9. A pharmaceutical tablet comprising an internal compressed core containing a substantially dry medication, a dry barrier layer disposed upon the outer surface of the core and entirely enveloping it, said dry barrier layer consisting of an initially adhesive film throughout Which dry pulverized silica gel is dispersed and retentively bound, and an external enteric coating disposed upon and completely enveloping the outer surface of the dry barrier layer consisting of a plurality of densely com pacted layers of castor oil and stearic acid. l

References Cited in the tile of this patent UNITED STATES PATENTS 2,146,867 Welin Feb. 14, 1939 2,373,763 Kuever Apr. 17, 1945 2,512,192 Yen June 20, 1950 FOREIGN PATENTS 461,317 Great Britain Feb. 8, 1937 228,940 Great Britain June 9, 1926 109,438 Australia Jan. 11, 1940 533,625 Great Britain Feb. 17, 1941 OTHER REFERENCES Merck Index, 4th ed., p. 312 (1930).

Jour. Amer. Pharm. Assn. (Pharm. Abs.), p. 106, April 1942.

Jour. Amer. Pharm. Assn. (Pharm. Abs.), p. 105, April 1944.

Jour. Amer. Pharm. Assn., Sci. Ed., May 1945, pp.

55 13S-142; pp. 135 and 136 pertinent.

Claims (1)

  1. 5. A PHARMACEUTICAL TABLET COMPRISING A DRUG-CONTAINING COMPRESSED CORE, AN INITIALLY APPLIED COATING LAYER DISPOSED ENTIRELY AROUND THE SURFACE OF THE CORE, SAID INITIALLY APPLIED COATING LAYER CONTAINING FINELY PULVERIZED ANHYDROUS SILICA GEL, AND A SUBSEQUENTLY APPLIED COATING LAYER DISPOSED ENTIRELY AROUND THE OUTER SURFACE OF THE INITIALLY APPLIED COATING LAYER, SAID SUBSEQUENTLY APPLIED COATING LAYER BEING AN ENTERIC COATING.
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Cited By (7)

* Cited by examiner, † Cited by third party
Publication number Priority date Publication date Assignee Title
US2853420A (en) * 1956-01-25 1958-09-23 Lowey Hans Ethyl cellulose coatings for shaped medicinal preparations
US3244596A (en) * 1962-10-18 1966-04-05 Univ Iowa College Of Pharmacy Coated medicinal agents and coating compositions therefor
US4775536A (en) * 1986-02-24 1988-10-04 Bristol-Myers Company Enteric coated tablet and process for making
US6024982A (en) * 1993-11-23 2000-02-15 Euro-Celtique, S.A. Immediate release tablet cores of insoluble drugs having sustained-release coating
US6387404B2 (en) 1993-11-23 2002-05-14 Euro-Celtique S.A. Immediate release tablet cores of insoluble drugs having sustained-release coating
US6613353B1 (en) 1993-12-13 2003-09-02 Pii Drug Delivery, Llc Pharmaceutical formulations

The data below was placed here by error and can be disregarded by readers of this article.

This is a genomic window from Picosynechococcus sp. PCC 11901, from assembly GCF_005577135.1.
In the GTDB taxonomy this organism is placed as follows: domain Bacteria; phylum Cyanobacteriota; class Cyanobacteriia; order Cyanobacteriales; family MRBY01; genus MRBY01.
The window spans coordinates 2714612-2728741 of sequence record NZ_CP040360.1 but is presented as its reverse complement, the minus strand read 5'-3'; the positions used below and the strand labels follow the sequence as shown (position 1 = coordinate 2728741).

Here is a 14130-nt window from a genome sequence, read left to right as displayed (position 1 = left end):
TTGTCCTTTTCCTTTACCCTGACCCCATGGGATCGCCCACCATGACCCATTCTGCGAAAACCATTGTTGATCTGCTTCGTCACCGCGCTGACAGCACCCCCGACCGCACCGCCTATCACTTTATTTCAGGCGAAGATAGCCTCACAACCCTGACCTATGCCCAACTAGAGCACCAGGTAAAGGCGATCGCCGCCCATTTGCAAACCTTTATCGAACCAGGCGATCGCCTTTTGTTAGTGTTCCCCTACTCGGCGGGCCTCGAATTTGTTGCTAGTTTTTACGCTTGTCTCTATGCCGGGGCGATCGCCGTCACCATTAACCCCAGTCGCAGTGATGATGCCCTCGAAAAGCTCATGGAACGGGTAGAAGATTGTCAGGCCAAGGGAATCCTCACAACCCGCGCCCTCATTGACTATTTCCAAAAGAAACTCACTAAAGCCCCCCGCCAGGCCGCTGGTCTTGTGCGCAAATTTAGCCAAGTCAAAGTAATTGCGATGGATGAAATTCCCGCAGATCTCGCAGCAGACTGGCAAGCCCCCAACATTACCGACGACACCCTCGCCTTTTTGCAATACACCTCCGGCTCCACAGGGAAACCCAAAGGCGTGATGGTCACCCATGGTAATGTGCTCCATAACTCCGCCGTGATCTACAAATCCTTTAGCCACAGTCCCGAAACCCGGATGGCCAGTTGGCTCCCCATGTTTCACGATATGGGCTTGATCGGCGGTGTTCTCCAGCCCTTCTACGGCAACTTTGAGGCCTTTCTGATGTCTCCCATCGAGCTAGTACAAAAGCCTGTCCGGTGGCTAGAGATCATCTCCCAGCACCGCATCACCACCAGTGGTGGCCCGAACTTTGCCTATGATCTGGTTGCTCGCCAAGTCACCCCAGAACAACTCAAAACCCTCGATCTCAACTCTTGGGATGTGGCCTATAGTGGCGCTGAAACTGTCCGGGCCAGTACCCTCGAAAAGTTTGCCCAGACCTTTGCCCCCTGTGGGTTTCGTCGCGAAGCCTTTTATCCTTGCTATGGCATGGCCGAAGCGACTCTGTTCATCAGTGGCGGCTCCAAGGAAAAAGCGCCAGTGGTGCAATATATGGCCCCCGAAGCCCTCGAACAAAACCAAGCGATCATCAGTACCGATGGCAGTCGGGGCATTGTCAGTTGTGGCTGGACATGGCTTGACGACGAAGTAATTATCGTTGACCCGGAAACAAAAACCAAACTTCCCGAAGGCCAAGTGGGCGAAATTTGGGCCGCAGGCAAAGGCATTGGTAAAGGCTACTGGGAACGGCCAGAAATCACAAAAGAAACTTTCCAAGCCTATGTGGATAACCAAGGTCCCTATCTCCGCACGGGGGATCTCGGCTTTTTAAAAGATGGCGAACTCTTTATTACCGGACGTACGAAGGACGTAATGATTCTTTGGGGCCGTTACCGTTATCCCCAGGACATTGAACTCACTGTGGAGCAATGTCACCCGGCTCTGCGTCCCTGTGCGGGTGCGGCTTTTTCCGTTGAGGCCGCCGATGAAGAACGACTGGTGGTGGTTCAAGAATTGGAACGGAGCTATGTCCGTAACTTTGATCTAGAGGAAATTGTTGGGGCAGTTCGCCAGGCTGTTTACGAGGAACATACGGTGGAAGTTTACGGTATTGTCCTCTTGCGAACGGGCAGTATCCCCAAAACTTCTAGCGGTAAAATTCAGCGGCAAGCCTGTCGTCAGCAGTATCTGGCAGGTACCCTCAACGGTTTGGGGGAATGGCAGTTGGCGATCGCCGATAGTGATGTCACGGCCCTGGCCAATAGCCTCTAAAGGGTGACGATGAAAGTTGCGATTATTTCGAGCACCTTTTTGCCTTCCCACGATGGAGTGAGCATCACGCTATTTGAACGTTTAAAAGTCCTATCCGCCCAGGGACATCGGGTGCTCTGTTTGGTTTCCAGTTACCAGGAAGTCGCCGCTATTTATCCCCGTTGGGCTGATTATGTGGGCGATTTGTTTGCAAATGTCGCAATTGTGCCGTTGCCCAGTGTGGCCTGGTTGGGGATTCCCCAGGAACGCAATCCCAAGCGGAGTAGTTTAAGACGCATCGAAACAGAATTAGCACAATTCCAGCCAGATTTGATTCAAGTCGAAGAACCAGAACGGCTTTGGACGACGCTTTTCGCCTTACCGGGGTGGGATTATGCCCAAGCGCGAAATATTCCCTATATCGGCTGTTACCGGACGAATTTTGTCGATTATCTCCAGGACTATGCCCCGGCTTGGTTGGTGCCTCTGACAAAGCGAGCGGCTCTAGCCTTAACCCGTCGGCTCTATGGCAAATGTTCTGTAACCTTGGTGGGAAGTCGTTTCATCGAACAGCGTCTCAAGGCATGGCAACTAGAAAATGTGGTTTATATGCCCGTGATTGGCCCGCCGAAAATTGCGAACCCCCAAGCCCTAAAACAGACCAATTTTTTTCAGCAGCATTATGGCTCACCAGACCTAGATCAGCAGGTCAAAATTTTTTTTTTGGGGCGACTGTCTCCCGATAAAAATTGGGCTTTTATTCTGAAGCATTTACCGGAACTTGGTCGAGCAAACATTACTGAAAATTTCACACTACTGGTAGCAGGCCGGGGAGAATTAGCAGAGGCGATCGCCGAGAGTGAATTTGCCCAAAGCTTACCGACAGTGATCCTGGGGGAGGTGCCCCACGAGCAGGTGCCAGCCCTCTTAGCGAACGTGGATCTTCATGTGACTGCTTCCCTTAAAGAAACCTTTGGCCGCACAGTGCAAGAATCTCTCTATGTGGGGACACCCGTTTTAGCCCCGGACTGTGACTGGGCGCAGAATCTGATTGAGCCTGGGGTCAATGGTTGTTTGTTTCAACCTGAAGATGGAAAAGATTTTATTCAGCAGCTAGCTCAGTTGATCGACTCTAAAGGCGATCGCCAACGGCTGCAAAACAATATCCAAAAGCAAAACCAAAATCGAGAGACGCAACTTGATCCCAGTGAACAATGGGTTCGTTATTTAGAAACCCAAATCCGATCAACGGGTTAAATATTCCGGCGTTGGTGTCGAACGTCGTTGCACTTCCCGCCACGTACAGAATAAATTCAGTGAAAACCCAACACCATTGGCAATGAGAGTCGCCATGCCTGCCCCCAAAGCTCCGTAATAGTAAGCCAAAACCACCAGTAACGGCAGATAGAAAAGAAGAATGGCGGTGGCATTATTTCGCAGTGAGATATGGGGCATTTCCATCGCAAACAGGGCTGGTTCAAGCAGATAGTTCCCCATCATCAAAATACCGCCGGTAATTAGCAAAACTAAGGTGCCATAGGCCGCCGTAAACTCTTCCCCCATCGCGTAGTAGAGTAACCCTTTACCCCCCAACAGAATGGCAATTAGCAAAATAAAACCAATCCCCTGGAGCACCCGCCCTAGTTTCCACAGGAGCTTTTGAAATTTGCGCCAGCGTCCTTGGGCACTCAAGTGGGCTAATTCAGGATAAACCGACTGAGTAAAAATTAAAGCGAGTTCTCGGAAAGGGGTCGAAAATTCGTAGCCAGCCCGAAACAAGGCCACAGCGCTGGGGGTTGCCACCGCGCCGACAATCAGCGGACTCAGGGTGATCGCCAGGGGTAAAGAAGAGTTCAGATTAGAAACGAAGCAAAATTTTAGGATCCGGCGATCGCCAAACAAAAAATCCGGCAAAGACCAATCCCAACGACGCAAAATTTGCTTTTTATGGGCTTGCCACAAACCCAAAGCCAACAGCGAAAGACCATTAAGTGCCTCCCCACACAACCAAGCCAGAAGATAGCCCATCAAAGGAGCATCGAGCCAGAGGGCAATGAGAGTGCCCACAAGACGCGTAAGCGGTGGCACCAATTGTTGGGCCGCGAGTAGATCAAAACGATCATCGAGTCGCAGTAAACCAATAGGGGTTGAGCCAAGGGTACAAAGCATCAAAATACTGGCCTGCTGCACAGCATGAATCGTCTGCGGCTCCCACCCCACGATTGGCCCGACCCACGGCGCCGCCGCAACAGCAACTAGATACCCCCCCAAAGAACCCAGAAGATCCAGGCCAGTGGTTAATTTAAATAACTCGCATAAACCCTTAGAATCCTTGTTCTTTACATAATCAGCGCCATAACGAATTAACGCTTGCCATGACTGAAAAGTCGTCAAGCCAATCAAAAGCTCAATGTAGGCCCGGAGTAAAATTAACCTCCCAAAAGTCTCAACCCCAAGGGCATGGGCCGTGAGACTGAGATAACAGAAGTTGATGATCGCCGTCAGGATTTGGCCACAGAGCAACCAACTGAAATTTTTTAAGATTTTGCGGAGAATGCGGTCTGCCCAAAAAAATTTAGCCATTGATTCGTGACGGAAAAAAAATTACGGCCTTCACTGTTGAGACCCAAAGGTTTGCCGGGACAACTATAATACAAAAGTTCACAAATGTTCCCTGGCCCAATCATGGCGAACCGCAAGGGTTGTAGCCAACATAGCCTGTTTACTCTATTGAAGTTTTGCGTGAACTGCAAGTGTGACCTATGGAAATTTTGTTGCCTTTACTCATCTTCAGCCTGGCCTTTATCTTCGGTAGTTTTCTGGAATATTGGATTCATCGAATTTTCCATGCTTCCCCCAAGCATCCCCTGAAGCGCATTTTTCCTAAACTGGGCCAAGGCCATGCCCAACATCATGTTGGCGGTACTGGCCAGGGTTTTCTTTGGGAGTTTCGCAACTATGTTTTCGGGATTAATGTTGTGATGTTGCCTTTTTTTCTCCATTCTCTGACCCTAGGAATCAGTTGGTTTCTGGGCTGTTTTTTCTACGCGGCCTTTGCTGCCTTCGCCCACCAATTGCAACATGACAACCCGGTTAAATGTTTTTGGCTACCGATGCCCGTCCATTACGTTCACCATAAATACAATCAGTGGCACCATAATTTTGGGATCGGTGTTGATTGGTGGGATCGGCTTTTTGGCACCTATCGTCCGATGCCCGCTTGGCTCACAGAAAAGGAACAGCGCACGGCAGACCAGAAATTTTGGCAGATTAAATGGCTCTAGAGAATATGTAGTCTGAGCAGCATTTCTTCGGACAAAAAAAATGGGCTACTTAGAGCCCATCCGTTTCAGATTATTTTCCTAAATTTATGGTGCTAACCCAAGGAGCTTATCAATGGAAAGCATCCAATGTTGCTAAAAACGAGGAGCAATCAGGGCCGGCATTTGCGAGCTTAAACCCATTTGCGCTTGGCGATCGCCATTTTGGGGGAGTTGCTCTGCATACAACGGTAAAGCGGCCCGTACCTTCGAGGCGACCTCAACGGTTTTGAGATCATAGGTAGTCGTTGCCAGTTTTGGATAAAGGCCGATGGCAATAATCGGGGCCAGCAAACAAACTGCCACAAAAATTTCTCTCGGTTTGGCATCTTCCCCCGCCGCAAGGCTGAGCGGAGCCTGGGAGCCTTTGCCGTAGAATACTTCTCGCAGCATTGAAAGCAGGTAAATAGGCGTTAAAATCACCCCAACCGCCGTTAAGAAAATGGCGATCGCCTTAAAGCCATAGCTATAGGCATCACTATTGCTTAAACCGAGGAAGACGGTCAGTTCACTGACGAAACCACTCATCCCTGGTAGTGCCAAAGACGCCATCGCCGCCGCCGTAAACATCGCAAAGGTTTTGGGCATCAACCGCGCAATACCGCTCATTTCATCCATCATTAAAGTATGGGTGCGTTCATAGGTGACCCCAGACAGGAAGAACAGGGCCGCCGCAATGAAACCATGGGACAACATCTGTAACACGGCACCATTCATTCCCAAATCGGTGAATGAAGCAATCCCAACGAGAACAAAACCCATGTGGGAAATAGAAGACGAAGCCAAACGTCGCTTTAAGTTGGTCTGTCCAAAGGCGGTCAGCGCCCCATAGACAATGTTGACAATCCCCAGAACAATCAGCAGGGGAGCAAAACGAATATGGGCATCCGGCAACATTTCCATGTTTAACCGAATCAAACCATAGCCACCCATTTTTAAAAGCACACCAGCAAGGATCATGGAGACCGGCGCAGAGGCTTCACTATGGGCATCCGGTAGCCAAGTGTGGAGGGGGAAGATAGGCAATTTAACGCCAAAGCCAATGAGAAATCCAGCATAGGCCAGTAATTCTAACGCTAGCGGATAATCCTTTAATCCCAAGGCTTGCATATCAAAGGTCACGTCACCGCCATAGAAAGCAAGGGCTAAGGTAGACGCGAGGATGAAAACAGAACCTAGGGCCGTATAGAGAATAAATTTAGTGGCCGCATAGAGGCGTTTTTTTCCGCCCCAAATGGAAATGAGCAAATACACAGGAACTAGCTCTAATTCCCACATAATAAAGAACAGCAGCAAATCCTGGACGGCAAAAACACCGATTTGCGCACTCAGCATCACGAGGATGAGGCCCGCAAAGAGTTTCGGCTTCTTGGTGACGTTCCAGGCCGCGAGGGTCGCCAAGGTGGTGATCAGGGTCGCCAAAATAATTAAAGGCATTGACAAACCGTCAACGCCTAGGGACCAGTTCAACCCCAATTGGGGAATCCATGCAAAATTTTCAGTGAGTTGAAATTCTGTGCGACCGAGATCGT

US10071060B2 (en) 2005-07-08 2018-09-11 Bioventures, Llc Asymmetrically coated table

Citations (6)

* Cited by examiner, † Cited by third party
Publication number Priority date Publication date Assignee Title
GB228940A (en) * 1924-02-08 1926-06-09 Theodor Sabalitschka Improved manufacture of medicaments
GB461317A (en) * 1935-08-08 1937-02-08 Kelp Ol Lab Inc Coating for medical compound
US2146867A (en) * 1937-06-07 1939-02-14 Welin Sater Company Medicinal preparation and method of making the same
GB533625A (en) * 1938-11-25 1941-02-17 Hoffmann La Roche Process for the manufacture of tablets from oily active materials
US2373763A (en) * 1941-11-24 1945-04-17 State Of Iowa Enteric coating
US2512192A (en) * 1948-05-26 1950-06-20 American Cyanamid Co Silicone resin medicament coating

Patent Citations (6)

* Cited by examiner, † Cited by third party
Publication number Priority date Publication date Assignee Title
GB228940A (en) * 1924-02-08 1926-06-09 Theodor Sabalitschka Improved manufacture of medicaments
GB461317A (en) * 1935-08-08 1937-02-08 Kelp Ol Lab Inc Coating for medical compound
US2146867A (en) * 1937-06-07 1939-02-14 Welin Sater Company Medicinal preparation and method of making the same
GB533625A (en) * 1938-11-25 1941-02-17 Hoffmann La Roche Process for the manufacture of tablets from oily active materials
US2373763A (en) * 1941-11-24 1945-04-17 State Of Iowa Enteric coating
US2512192A (en) * 1948-05-26 1950-06-20 American Cyanamid Co Silicone resin medicament coating

Cited By (7)

* Cited by examiner, † Cited by third party
Publication number Priority date Publication date Assignee Title
US2853420A (en) * 1956-01-25 1958-09-23 Lowey Hans Ethyl cellulose coatings for shaped medicinal preparations
US3244596A (en) * 1962-10-18 1966-04-05 Univ Iowa College Of Pharmacy Coated medicinal agents and coating compositions therefor
US4775536A (en) * 1986-02-24 1988-10-04 Bristol-Myers Company Enteric coated tablet and process for making
US6024982A (en) * 1993-11-23 2000-02-15 Euro-Celtique, S.A. Immediate release tablet cores of insoluble drugs having sustained-release coating
US6387404B2 (en) 1993-11-23 2002-05-14 Euro-Celtique S.A. Immediate release tablet cores of insoluble drugs having sustained-release coating
US6613353B1 (en) 1993-12-13 2003-09-02 Pii Drug Delivery, Llc Pharmaceutical formulations
US10071060B2 (en) 2005-07-08 2018-09-11 Bioventures, Llc Asymmetrically coated table